(From the Introduction [footnotes omitted])
IN principle, the United States is deeply committed to finding solutions to the rise of obesity and its health consequences. In practice, however, public policy has fallen short. The Surgeon General and the U.S. Centers for Disease Control and Prevention have pronounced obesity to be a national “epidemic,” and First Lady Michelle Obama has described it as a “public health crisis.” Almost four-fifths of Americans consider adult obesity to be a major public health problem. Yet many policy responses have proven controversial, and those most often recommended have frequently faced an uphill battle at the federal, state, and local level. At the same time that obesity rates have been rising sharply, many jurisdictions have resisted, or rolled back, strategies such as soda taxes or regulation of advertising directed at children.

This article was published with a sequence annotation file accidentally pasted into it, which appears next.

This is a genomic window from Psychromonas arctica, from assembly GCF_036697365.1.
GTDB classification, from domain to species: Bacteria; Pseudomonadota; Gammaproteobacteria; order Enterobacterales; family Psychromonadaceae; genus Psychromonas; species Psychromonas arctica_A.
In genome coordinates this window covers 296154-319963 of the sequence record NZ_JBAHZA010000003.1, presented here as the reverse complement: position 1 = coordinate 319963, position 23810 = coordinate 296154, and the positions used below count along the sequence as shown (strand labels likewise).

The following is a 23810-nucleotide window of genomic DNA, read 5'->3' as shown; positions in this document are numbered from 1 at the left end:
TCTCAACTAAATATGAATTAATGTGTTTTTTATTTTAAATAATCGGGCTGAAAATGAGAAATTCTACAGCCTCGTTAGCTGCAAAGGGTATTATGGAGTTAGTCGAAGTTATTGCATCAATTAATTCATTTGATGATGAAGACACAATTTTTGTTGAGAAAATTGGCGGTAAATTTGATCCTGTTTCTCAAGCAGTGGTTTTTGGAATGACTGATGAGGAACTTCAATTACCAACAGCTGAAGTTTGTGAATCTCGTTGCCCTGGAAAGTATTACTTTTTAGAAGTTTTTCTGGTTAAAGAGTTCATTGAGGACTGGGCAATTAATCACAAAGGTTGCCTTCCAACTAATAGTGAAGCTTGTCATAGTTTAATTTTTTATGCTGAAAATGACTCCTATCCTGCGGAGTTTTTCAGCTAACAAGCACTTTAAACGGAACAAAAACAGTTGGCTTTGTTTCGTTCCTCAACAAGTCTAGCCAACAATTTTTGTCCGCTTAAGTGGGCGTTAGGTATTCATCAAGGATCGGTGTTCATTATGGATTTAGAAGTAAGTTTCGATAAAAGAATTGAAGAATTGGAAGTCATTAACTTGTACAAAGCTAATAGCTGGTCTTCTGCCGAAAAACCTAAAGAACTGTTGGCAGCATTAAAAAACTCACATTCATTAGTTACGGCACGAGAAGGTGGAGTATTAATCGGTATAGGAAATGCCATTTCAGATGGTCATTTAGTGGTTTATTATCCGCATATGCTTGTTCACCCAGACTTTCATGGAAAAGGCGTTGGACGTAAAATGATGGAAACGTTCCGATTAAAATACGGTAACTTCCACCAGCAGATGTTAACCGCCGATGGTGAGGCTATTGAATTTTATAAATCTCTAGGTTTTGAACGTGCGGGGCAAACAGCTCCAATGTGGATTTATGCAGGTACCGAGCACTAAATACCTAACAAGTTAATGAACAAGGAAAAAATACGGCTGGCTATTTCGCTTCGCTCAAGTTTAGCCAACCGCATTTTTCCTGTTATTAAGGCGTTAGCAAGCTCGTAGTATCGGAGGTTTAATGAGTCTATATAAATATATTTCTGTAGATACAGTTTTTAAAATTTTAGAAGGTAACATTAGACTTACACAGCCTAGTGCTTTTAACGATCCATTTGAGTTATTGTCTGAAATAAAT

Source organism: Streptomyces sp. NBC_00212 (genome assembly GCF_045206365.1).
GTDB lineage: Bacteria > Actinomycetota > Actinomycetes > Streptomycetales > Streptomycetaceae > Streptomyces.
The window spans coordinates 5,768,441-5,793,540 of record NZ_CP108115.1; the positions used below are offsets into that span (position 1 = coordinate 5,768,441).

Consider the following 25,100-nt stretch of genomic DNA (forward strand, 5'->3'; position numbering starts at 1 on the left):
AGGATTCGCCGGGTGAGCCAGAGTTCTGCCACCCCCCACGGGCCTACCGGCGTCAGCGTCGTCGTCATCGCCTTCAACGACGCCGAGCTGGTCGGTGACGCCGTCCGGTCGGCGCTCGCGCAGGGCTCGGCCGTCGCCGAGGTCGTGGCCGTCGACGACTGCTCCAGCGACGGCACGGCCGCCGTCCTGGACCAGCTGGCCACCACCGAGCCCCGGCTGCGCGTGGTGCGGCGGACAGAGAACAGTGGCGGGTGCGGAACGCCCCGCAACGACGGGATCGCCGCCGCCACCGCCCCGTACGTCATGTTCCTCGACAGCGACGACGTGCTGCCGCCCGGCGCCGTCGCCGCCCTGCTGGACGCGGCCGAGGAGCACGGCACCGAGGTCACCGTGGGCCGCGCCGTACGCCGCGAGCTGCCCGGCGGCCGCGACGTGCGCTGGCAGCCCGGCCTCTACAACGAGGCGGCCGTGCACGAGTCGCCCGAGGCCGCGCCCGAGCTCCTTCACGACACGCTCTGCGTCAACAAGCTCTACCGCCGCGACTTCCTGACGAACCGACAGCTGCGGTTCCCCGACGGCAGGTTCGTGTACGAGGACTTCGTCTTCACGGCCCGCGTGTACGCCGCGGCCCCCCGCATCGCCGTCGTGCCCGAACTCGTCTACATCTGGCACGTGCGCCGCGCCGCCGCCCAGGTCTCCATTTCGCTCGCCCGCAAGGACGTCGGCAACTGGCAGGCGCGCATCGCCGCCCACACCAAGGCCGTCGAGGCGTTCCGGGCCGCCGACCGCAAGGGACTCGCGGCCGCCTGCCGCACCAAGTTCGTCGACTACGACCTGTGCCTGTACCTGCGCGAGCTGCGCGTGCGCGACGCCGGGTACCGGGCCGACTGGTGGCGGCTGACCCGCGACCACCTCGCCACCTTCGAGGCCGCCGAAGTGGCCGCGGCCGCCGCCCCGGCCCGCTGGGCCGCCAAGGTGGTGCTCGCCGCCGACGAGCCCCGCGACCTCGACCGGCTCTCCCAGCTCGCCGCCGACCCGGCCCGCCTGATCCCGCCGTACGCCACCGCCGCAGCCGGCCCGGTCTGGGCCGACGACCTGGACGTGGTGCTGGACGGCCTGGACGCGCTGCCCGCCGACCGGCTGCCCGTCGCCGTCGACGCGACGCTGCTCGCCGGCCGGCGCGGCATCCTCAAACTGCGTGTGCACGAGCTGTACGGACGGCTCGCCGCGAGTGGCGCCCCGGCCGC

This Article analyzes leading policy initiatives. It proceeds in three parts. Part I explores the causes and consequences of the obesity problem. Discussion focuses on the complex relationship between environmental, cultural, behavioral, and biological factors that influence weight, as well as the individual and social costs of obesity-related health conditions. Part II looks at the justifications for government intervention and the objections of paternalism that it evokes. Part III explores those interventions that have achieved the greatest prominence, including disclosure requirements, taxes, bans on certain sugar-sweetened beverages, food stamp modifications, zoning regulations, children’s marketing, physical activity initiatives, food policies, litigation, and education.